This document is currently not available here.

Share

COinS
 
May 13th, 10:00 AM

Digital Skin: Sensory Experiences of Digital Manuscripts

Schneider 1130

Much traditional scholarship discussing manuscript digitisation often focuses on the sense of 'material loss'; digital manuscripts may be viewed as 'poor surrogates', providing access at a cost, failing to provide the audience with the contextual and sensory experiences of the original (see Edwards 2012, inter alia). Among the textual distortions oft lamented, the absent sense of weight and size of a codex, the feel of the parchment between the fingers, the play of light over an illuminated initial, the sound or movement of the turning page, are all too often viewed negatively when a manuscript is transformed by technological intervention from analogue to digital. Increasingly, images of manuscripts are shared via social media, divorced from their manuscript surroundings and circulated in isolation, and they are frequently appropriated into other forms for entertainment, profit, as well as education, thus losing their sense of context (see, for example, recent discussions at UCL's symposium 'Getting the Word Out: Medieval Manuscripts Now'). Though emerging text technologies addressing the various distortions of text are being investigated internationally (e.g. NeDiMAH events, 2014-; Stanford's TexT Collegium 'Distortion', 2015, to name but a few), fresh scholarship (e.g. Houston, 2015) considers specifically the sensory gain offered by these digital transformations. Arguing that immersive technologies allow increased audience interaction and engagement with restricted manuscripts, such scholarship suggests that the latest digital developments no longer limit us to simply point, click or scroll: we can touch, tap, pinch, swipe, and rotate the digital object in ways simply not possible with the original codex, or twentieth century text technologies (e.g. microfilm, CD-ROMs, online digital editions). This panel, therefore, encourages discussion of the sensory gain brought about by advances in text technology that broaden our ability to see, touch, and even smell books in new, involved ways. Taking inspiration from existing technologies such as 3D imaging (e.g. St Chad Gospels), touch-technology (e.g. the Exeter Manuscripts Project), and even olfactory means of 'reading' (e.g. Eduardo Kac's 'Aromapoetry': http://www.ekac.org/aromapoetry.html), the panel poses the question: can digitisation and technological intervention increase and benefit our sensory experiences of medieval manuscripts within a new digital skin?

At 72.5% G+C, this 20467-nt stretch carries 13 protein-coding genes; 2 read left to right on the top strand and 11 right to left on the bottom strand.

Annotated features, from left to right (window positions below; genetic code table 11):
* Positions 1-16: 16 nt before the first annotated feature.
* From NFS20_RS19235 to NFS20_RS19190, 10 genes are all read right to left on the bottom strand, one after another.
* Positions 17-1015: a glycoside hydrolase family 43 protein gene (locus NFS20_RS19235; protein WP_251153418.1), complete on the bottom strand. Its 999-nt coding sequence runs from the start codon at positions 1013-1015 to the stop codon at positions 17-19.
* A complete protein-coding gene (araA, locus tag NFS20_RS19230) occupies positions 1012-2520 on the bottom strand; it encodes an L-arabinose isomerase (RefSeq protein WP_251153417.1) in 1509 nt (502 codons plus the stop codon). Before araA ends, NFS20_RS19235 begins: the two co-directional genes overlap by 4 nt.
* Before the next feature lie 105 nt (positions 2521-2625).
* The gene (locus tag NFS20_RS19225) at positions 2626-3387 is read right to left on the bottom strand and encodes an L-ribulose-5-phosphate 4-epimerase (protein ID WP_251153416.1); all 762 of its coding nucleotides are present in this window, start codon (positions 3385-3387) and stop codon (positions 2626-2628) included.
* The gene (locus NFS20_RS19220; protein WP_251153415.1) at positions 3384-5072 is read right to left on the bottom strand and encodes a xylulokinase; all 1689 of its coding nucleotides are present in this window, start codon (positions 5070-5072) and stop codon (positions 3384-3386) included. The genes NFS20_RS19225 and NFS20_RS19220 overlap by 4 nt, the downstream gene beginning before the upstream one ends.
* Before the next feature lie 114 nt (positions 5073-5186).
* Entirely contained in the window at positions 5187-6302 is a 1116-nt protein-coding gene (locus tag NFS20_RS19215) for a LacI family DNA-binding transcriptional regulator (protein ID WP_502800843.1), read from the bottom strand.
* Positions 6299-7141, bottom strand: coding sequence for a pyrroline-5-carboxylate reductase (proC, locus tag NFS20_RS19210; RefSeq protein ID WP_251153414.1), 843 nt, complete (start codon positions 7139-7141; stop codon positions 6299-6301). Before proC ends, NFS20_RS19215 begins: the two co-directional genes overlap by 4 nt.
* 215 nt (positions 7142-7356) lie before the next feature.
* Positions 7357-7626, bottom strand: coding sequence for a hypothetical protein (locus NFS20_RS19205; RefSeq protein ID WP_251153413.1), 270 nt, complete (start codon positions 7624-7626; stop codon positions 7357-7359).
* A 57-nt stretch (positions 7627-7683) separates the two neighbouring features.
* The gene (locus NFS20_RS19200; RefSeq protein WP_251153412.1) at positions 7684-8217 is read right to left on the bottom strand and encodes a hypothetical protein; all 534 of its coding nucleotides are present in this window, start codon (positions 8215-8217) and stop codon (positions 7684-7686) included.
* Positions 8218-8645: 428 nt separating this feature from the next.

- Dr Johanna M. E. Green, English Language, University of Glasgow